Please use this identifier to cite or link to this item: http://hdl.handle.net/2440/103389
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Type: Journal article
Title: A new venture in interdisciplinary student learning in a co-located health service
Author: Powell, K.
Stocks, N.
Laurence, C.
Citation: Australian Health Review, 2015; 40(2):205-209
Publisher: CSIRO Publishing
Issue Date: 2015
ISSN: 0156-5788
1449-8944
Statement of
Responsibility: 
Kathryn Powell, Nigel Stocks, Caroline Laurence
Abstract: Learning about interdisciplinary health approaches is important for students of health professions. Yet, interdisciplinary learning programs are sparse within primary health clinics. Larger health care complexes, such as superclinics in Australia, offer interdisciplinary learning opportunities for health, but also pose difficulties. This case study describes the introduction of an interdisciplinary student learning program in Adelaide, South Australia, over a 1-year period. The objectives of the program were for students to: (1) understand the range of patient needs in primary healthcare (PHC); (2) identify circumstances in which the involvement of another professional may benefit patients; and (3) learn more about team work. Despite barriers, the practice environment was found to be suitable for student learning. Program modifications were made in response to the need for scheduled time for clinic staff to work with students, non-simultaneous student placements, a need for a coordinator, the availability of discipline-specific supervision and the need to provide incentives for students to participate, particularly giving course credits or recognition. Embedding interdisciplinary programs in a clinic setting requires time and resources. The present case study demonstrates that larger PHC clinics have the potential to implement interdisciplinary learning programs based on an authentic learning approach.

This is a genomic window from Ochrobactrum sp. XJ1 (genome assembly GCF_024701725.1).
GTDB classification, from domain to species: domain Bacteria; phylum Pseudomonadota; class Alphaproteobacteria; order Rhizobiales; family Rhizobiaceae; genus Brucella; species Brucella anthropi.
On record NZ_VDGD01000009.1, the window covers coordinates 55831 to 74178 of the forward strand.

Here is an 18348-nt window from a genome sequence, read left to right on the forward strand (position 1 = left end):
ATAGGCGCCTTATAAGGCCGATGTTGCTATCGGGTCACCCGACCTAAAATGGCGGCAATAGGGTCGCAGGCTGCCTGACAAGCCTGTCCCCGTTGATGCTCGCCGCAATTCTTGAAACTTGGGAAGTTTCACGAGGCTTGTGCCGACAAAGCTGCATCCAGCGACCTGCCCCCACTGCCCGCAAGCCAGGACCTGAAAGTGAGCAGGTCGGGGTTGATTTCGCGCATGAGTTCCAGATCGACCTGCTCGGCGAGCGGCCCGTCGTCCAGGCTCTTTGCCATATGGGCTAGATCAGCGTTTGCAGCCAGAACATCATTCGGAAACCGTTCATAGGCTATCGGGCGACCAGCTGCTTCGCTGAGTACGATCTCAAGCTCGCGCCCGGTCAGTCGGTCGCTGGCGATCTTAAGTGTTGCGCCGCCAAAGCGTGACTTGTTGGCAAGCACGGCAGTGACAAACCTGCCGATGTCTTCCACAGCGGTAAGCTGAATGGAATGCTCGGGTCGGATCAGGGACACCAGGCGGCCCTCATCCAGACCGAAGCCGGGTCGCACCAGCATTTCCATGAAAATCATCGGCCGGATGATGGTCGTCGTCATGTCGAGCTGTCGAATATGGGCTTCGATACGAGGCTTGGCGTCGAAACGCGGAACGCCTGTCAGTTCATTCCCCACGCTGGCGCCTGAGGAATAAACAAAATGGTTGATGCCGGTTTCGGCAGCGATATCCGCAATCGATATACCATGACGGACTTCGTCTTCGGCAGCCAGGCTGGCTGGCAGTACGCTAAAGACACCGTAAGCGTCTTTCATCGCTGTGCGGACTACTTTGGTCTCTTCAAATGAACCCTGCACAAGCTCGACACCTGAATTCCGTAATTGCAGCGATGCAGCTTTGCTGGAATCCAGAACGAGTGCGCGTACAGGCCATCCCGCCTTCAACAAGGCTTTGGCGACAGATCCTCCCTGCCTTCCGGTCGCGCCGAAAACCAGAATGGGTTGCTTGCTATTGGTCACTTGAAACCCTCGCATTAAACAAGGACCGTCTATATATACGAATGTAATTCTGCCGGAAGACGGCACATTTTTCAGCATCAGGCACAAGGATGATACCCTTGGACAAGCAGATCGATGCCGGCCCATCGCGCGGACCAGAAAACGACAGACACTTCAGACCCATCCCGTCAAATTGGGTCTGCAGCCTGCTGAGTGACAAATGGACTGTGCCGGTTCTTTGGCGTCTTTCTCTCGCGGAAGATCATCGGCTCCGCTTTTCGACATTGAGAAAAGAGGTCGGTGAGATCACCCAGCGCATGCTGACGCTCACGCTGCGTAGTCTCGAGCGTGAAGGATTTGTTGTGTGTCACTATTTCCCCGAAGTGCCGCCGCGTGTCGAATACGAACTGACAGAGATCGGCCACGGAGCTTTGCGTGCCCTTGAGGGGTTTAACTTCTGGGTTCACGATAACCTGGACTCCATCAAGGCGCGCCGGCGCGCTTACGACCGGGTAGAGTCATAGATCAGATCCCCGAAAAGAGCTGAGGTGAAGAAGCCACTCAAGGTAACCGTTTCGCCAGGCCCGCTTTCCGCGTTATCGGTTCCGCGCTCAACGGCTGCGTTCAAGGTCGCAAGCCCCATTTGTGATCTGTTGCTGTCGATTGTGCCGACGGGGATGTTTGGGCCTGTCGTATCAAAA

Keywords: Humans; Interdisciplinary Communication; Education, Medical, Undergraduate; Clinical Clerkship; Clinical Competence; Organizational Case Studies; Medically Underserved Area; Organizational Innovation; South Australia; Surveys and Questionnaires
Rights: © AHHA 2016
RMID: 0030035019
DOI: 10.1071/AH14241
Appears in Collections:Medicine publications

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